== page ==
Mutual Fund Alternatives Emerging

July 5, 2006 ( - CHICAGO - It is certainly not unusual these days for retirement plans to include a lot more than just traditional mutual funds as investment options.

In the case of Smithfield Foods, which labored to coordinate its 17 401(k) plans, the new kid on the block was an annuity product, Mary Fisher, corporate benefits manager, Smithfield Foods, told attendees at a discussion panel on alternative investment options for larger plan sponsors.

Her participants have been warm to the idea. “We’ve had a great response from employees,” said Fisher, a panelist at PLANSPONSOR’s Plan Designs 2006.  Smithfield recently implemented an investment option – designed by Genworth Financial – within their 401(k) that allows participants to invest in annuities as an investment option (see

Genworth Unveils Variable Annuity K Plan Investment Option ).

Lifestyle Alternatives

John Kinsley, vice president of BlackRock, pointed out that asset allocation funds such as lifecycle/lifestyle funds are rapidly also becoming key plan offerings. “They are becoming more robust every day,” Kinsley said. “I think they will continue and that’s a good thing.”   Exchange-traded funds (ETFs) are also gaining in popularity, panelists reported.

Jane Mason, vice president and senior investment manager of Wells Fargo Institutional Trust Services, said that trend of new plan products is particularly true with target date funds – also known as lifecycle funds – that are keyed to participants’ retirement time horizons.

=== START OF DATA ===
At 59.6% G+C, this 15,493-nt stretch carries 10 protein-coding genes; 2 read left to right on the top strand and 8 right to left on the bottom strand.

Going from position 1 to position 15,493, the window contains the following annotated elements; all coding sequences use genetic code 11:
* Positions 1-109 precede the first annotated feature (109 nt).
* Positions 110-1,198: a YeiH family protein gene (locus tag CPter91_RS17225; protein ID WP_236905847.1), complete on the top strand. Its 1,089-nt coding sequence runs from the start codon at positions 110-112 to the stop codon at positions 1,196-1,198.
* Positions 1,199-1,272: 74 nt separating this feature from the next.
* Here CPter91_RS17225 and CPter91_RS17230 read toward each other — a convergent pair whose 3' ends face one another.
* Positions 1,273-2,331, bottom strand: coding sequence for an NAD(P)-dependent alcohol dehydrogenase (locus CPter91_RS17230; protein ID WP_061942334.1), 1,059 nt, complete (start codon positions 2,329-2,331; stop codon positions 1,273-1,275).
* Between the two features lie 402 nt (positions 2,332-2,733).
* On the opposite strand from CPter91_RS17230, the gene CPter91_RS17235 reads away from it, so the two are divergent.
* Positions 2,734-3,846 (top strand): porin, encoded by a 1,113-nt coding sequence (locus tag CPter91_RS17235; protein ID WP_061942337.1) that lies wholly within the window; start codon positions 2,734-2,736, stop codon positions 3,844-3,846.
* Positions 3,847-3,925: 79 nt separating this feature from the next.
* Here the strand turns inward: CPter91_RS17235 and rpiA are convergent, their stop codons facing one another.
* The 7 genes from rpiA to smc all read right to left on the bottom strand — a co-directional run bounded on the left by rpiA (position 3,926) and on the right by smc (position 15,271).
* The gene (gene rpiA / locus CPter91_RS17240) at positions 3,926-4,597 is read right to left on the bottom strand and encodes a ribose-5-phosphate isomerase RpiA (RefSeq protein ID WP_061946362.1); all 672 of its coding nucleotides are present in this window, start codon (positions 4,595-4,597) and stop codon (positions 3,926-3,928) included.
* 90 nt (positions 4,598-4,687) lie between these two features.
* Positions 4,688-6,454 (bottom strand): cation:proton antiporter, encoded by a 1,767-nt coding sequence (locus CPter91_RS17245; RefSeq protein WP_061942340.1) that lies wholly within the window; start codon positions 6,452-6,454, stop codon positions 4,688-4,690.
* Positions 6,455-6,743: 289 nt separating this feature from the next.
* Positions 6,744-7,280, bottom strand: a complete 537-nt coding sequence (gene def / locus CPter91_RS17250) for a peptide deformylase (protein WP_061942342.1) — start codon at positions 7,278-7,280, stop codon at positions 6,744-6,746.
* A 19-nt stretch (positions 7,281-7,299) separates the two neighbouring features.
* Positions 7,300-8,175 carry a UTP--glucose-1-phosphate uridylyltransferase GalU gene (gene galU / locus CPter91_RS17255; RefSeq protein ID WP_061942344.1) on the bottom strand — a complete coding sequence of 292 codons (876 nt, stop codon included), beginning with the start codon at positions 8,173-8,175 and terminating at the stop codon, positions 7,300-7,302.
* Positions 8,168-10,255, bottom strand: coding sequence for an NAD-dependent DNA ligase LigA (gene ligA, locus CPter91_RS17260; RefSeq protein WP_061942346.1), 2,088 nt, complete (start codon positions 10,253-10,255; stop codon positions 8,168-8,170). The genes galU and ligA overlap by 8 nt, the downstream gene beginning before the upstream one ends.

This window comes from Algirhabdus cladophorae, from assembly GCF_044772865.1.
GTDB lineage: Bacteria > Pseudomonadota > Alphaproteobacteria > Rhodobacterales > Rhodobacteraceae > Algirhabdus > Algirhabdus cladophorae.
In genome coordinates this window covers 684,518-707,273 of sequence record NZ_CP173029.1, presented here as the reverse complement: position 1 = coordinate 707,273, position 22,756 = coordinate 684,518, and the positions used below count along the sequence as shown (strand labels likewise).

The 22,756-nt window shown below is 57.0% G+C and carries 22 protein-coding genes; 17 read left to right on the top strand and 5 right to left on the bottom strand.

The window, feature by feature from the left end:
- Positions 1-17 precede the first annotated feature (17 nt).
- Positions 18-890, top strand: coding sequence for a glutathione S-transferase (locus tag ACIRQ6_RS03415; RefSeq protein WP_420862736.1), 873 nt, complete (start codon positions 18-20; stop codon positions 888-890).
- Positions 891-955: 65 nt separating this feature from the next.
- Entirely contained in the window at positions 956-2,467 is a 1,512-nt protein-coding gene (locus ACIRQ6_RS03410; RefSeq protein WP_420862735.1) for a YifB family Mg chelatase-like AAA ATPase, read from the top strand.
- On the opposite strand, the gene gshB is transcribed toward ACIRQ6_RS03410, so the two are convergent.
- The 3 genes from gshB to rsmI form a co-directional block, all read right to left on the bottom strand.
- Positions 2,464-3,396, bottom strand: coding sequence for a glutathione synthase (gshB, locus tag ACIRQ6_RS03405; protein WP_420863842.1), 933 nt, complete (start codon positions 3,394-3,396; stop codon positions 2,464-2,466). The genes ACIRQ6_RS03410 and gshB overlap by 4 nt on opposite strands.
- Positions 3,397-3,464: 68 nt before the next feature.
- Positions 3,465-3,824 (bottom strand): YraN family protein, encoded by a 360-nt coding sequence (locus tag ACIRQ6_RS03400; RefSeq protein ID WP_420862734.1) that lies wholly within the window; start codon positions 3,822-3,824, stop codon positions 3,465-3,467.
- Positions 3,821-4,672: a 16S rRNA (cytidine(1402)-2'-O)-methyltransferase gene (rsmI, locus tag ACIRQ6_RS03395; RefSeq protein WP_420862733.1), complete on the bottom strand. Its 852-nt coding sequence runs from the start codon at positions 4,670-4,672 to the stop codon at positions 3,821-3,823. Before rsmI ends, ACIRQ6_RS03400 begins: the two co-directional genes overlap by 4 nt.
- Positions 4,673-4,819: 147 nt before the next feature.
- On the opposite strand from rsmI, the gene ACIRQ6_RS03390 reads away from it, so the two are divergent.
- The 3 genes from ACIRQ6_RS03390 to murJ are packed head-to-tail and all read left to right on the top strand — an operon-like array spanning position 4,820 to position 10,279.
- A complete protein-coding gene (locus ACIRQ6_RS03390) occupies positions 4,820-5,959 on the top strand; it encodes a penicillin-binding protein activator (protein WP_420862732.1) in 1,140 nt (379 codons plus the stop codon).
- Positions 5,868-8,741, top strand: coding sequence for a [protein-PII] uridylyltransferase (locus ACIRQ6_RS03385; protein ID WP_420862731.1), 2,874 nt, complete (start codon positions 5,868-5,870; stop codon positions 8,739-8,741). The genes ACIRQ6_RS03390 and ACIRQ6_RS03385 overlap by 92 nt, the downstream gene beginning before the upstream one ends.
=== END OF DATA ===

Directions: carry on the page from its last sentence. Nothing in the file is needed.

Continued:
Don Stone, president of Plan Sponsor Advisors, told attendees at a second discussion panel that they may ultimately have to develop their own benchmark with asset allocation funds. “You may have to go back and so some stress testing on your own (benchmarking) process,” Stone told the second group.

Managed accounts are also growing In popularity among certain employees, Mason said. “A managed account is really for the participant who doesn’t understand investing,” she said. One that just says, “‘Tell me what to do.’.”

Fisher said she frets about the fact there is currently no widely used benchmark for lifecycle funds and Mason stressed concerns about the amount of available information on the money managers involved in running the underlying component funds.

Generally, regarding the availability about benchmarks, a panelist on another PLANSPONSOR conference panel, recommended that plan sponsors work with their advisors to opt for a particular benchmark and then find a money manager who can be measured by that yardstick.

Once a finalist money manager has been selected. Ruth Falck, senior consultant, for Watson Wyatt Worldwide, said they need to be evaluated for their:

  • Business
  • Process
  • People.